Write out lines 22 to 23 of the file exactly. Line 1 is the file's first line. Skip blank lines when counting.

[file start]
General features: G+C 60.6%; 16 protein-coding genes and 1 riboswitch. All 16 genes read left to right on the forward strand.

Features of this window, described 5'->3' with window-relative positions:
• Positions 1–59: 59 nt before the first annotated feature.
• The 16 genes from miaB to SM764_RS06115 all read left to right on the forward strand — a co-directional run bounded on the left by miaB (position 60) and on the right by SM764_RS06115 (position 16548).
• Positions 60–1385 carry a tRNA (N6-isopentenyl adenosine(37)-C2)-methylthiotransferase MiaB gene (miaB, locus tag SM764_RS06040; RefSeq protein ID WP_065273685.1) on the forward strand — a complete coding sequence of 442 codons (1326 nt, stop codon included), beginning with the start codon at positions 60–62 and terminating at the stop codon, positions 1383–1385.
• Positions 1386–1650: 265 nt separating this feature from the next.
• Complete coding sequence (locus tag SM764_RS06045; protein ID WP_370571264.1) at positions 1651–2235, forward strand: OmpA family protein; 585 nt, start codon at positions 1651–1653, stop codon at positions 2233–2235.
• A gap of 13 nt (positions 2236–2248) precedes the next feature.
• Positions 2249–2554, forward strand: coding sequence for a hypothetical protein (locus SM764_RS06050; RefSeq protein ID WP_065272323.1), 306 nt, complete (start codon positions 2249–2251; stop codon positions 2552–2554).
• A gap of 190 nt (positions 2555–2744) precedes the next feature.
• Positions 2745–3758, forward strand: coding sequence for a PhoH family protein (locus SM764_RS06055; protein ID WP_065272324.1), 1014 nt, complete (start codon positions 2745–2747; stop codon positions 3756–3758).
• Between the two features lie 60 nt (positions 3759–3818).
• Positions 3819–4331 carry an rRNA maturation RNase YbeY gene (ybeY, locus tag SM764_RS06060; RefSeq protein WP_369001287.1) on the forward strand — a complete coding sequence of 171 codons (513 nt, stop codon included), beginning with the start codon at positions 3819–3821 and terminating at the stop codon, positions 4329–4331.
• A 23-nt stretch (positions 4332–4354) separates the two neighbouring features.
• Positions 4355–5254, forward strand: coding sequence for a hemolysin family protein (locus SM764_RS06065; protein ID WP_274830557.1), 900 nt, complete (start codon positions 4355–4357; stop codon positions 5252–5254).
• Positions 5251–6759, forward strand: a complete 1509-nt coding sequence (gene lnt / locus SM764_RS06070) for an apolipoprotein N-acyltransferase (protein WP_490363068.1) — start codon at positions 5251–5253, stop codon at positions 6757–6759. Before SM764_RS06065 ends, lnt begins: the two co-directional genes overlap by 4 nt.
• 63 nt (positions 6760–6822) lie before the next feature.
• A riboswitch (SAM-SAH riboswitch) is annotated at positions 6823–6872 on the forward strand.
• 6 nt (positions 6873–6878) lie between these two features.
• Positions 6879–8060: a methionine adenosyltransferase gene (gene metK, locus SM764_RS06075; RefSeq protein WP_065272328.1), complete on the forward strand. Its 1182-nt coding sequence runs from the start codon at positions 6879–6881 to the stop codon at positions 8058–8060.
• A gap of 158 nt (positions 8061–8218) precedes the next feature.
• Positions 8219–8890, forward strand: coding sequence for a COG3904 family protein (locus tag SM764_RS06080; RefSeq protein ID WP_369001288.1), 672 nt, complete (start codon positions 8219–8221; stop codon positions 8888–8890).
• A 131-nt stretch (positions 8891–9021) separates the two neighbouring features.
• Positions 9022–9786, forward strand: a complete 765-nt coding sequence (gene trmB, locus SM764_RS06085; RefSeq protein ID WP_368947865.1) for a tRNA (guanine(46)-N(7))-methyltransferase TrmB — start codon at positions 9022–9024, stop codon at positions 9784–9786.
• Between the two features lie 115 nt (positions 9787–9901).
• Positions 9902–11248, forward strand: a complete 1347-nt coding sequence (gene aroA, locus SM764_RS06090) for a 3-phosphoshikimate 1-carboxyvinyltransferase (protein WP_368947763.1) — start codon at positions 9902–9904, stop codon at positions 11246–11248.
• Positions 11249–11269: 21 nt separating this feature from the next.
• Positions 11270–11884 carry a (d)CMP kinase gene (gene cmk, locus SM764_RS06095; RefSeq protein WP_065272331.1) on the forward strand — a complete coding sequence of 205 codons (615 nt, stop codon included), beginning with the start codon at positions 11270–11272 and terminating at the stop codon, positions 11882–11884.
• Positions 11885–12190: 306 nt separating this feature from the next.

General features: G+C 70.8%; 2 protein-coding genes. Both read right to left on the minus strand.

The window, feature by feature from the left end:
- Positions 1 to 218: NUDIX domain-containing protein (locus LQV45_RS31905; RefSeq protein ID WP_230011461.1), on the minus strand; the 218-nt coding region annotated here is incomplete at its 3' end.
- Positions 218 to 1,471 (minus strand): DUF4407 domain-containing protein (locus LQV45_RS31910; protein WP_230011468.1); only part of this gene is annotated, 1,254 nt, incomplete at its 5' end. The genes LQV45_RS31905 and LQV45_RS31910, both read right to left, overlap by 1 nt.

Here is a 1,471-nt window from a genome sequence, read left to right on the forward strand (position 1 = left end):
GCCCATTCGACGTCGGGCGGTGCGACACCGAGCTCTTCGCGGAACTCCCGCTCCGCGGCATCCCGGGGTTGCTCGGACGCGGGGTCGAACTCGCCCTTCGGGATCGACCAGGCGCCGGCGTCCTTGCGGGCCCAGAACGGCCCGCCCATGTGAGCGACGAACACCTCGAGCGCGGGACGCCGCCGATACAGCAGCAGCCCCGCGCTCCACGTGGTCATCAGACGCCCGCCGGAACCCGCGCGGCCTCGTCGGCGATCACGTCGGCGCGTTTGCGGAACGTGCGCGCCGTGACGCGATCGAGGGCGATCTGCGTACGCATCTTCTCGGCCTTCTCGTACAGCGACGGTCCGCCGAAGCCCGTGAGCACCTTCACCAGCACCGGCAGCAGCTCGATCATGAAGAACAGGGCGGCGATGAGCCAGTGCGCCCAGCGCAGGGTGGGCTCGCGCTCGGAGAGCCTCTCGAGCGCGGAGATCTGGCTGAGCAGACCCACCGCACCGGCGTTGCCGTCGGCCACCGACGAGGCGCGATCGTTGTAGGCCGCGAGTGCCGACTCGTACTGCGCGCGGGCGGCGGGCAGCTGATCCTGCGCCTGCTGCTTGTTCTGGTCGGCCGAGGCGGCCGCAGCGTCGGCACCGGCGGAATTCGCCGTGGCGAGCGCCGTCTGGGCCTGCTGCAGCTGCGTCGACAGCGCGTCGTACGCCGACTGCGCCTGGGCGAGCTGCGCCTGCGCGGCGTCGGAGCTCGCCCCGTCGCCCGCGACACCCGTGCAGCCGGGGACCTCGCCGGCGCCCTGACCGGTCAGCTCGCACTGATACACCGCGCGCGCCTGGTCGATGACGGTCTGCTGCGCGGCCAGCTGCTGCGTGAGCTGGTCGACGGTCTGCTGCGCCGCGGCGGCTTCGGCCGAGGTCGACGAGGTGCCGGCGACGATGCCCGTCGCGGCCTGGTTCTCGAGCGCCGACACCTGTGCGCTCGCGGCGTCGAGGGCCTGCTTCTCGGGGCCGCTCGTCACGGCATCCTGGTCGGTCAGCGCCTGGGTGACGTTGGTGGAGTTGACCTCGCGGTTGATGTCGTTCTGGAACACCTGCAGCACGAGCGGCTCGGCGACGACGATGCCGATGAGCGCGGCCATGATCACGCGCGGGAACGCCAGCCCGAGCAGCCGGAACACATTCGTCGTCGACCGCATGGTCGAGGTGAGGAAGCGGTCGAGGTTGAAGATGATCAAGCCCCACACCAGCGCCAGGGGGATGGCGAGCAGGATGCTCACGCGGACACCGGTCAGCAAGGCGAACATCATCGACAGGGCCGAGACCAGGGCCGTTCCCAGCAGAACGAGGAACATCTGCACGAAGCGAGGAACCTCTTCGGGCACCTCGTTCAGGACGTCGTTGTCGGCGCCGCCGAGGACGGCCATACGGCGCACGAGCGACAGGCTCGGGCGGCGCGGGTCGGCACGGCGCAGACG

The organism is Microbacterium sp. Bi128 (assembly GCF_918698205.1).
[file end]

• Positions 8219–8890, forward strand: coding sequence for a COG3904 family protein (locus tag SM764_RS06080; RefSeq protein ID WP_369001288.1), 672 nt, complete (start codon positions 8219–8221; stop codon positions 8888–8890).
• A 131-nt stretch (positions 8891–9021) separates the two neighbouring features.